UNITE member Tommy Hogan from the Waterford Glass occupation addressed the meeting and reported details of the possible settlement to the meeting and said there was a need to link the issue with the need for pension protection for private sector workers. He said they knew that public services were nothing without the public sector workers who kept them going. He said the general situation was ‘going over a cliff’ and the union leadership were only interested in talks and not in providing leadership. When he had finished speaking the meeting gave the Glass workers a standing ovation in recognition that once more the glass workers had been ‘blazing the trail’ for all workers in Ireland.
Many of the contributions made focused on the spreading wave of resistance emerging from the public sector unions. Kieran Allen of the SIPTU’s Education branch in Dublin related how mass meetings in UCD, Trinity College Dublin (TCD) and Dublin City University (DCU)had voted by as many as 197 to 3 for strike action and the withdrawal of unions reps from the local partnership process. An IMPACT member in the health service related how a motion for strike action had been pushed through despite the opposition of managers present and that alongside this several changes had been made on the branch committee. Terry Kelleher of the CPSU executive said they had moved quickly to a ballot for action in what were difficult conditions and argued that circumstances had changed to the point where rank and file initiatives that had failed in the past should now be re-launched.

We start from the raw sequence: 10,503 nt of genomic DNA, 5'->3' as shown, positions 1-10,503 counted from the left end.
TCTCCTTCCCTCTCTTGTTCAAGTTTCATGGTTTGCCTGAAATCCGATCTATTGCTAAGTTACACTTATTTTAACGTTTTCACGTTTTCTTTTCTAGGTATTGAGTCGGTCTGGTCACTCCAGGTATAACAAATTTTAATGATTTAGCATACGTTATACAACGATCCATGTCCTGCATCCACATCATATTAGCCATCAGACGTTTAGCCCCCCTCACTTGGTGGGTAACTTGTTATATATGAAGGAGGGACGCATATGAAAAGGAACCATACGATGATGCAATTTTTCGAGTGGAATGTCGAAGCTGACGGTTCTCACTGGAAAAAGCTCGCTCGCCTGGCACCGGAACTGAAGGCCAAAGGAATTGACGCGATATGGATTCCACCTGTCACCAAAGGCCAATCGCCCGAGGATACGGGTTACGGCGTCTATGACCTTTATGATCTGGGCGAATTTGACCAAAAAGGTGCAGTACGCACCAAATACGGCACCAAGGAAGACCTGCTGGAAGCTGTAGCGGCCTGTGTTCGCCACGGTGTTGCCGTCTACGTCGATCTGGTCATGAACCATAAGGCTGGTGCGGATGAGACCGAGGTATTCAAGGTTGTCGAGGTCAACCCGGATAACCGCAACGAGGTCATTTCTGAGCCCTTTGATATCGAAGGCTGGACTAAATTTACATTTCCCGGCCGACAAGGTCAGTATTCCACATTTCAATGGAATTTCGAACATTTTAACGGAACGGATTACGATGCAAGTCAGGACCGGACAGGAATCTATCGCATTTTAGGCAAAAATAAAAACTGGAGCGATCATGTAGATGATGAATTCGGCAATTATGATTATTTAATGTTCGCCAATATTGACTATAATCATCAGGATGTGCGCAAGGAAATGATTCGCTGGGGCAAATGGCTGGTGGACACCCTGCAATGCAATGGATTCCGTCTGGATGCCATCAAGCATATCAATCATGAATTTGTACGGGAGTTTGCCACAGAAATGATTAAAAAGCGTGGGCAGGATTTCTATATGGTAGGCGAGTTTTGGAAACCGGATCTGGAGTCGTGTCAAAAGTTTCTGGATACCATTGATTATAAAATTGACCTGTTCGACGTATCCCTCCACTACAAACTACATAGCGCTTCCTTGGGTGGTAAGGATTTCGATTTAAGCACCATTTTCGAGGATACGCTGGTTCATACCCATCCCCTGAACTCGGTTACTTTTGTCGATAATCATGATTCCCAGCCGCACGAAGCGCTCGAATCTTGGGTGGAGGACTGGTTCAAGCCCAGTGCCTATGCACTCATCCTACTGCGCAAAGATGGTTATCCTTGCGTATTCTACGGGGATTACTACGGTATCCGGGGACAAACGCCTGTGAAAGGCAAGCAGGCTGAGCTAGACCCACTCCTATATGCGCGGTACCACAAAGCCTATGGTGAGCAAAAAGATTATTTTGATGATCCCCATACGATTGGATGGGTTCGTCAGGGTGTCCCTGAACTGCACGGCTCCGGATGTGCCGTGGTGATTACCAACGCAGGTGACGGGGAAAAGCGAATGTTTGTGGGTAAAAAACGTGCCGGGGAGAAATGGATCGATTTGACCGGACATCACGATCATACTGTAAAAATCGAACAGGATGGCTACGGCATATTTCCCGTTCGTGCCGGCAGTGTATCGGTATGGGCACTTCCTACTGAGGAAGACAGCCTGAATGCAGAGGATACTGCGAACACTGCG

The North Dublin branch of the INTO had according to Niall Smyth held a 500m strong emergency meeting which had forced the Executive committee to ballot the membership. Denis Keane also of the CPSU executive reported that he had now addressed 14 meetings of members around Dublin as they worked towards the ballot and that while there was a real sense of fear about what was to come there was also the realisation that they needed to draw a line in the sand, that there really was no option other than the strike and that members would vote for action on that basis.